The major function of the respiratory system is gas exchange between the environment and the body tissues. Every working cell in the body needs a constant supply of life-giving oxygen and nutrients. Waste products of individual cells must be removed to prevent a toxic overdose of poisons. Primitive one-celled sea creatures could simply exchange gases with the surrounding water through the cell membrane. As organisms became more complex, more complex ways of bringing fluid to the cells developed. The circulatory system was created to provide all the body cells with a constant flow of nutrient-rich fluid. When living creatures first walked on dry land, life-giving blood brought the fluid along. However, this fluid also needed a way to replenish and deliver oxygen to the body tissue. Air-filled lungs became the critical connection to the air environment. Hemoglobin in red blood cells greatly increased the oxygen carrying capacity of the blood and allowed humans to thrive on land.
What is respiration?
Respiration is the exchange of gases across membranes. This occurs in two improtant locations in the human body. First, oxygen-rich air is brought into the lungs. This air travels through an elaborate system of smaller and smaller airways. At the end of these airways are tiny air sacs that are surrounded by tiny blood vessels called capillaries. It is here that oxygen and carbon dioxide diffuse across the cell membranes.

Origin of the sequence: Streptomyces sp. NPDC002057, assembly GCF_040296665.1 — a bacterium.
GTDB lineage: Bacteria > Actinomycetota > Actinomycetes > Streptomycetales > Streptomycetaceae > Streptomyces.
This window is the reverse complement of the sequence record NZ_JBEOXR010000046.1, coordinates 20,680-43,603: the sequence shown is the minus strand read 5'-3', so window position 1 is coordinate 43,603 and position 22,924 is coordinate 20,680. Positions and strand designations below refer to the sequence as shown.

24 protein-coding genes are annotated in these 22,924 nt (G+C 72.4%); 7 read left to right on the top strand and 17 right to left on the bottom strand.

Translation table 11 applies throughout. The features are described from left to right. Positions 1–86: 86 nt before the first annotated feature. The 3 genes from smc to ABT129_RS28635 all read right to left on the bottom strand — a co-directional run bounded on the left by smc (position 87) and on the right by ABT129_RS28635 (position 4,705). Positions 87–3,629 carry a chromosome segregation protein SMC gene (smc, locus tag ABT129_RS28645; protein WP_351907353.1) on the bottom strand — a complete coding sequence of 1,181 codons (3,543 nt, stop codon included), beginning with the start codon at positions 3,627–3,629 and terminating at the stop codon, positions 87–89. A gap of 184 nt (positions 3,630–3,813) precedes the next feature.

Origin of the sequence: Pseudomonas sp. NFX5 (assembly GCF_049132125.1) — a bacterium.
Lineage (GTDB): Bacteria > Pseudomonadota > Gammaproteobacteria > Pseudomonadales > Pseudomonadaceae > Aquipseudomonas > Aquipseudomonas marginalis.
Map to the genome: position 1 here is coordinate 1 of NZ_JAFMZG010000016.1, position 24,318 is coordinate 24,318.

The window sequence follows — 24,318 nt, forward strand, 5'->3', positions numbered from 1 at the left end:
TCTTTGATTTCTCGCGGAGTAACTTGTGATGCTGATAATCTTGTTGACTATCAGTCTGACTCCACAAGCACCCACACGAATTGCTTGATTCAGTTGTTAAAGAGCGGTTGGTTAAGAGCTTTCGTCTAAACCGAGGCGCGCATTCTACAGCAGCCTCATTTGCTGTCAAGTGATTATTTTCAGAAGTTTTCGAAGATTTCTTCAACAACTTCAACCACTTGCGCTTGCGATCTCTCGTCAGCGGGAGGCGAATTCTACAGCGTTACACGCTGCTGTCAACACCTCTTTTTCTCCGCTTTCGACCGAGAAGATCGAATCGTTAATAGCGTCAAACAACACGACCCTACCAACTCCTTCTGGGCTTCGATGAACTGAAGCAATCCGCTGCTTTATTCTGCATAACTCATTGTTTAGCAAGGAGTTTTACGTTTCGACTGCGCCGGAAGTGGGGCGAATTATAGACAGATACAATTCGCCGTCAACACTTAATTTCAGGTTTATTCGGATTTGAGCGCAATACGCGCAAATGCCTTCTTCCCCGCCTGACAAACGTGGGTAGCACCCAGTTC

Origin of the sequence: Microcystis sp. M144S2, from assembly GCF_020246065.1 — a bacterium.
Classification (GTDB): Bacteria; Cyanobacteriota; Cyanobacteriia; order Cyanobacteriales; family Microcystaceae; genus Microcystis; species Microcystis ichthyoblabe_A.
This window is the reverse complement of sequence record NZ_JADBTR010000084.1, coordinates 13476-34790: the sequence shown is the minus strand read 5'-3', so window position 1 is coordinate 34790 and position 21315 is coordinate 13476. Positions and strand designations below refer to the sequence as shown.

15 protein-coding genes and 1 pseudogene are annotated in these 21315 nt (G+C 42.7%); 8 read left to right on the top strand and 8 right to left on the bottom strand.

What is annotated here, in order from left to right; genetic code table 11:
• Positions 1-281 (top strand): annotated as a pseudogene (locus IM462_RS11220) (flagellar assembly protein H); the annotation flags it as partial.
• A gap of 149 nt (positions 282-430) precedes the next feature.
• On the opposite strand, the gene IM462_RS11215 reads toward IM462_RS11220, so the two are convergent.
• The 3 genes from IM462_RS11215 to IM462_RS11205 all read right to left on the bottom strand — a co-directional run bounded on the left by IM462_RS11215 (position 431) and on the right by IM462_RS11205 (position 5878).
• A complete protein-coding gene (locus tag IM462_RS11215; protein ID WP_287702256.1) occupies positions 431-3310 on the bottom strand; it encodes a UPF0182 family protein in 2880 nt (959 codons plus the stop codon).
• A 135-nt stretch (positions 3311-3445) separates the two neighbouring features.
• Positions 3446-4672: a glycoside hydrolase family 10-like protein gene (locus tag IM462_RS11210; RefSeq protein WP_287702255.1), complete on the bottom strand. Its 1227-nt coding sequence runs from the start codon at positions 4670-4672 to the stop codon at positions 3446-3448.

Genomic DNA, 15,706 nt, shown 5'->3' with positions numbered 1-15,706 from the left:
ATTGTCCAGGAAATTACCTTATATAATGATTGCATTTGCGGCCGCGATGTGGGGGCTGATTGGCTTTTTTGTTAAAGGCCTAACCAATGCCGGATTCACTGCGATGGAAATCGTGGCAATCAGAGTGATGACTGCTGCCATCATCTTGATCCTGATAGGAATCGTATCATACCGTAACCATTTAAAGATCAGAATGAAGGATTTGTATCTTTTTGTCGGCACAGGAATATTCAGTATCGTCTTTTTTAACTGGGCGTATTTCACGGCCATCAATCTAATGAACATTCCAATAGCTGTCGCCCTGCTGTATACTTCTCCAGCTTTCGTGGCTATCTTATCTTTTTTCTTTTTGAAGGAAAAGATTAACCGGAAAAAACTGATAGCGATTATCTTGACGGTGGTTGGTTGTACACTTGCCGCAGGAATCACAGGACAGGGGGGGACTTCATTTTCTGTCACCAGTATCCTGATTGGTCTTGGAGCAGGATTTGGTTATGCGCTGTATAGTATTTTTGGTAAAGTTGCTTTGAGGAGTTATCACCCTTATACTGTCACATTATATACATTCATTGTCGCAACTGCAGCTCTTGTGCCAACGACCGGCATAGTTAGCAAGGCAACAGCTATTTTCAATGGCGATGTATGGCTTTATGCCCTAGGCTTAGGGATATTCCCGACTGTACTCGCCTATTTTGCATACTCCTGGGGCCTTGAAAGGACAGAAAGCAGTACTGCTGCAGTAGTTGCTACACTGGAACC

The other important location of respiration is in the body tissues. Here too, tiny blood capillaries deliver gases directly to the body's tissue cells.
What is gas exchange?
The composition of dry air is 21% oxygen, 78% nitrogen, 0.04% carbon dioxide and about 1% other gases. The gases in air have a pressure. For example, when air is brought next to a liquid with a lower pressure of oxygen, then oxygen will transfer to that fluid. In the lungs and body tissues, there are membranes that separate body fluids and air. These membranes are designed to allow oxygen to freely pass across. The oxygen will transfer across the membrane in either direction until the oxygen pressure becomes equal on both sides. The same process occurs with other gases as well.
Last Updated (Monday, 13 July 2009 10:02)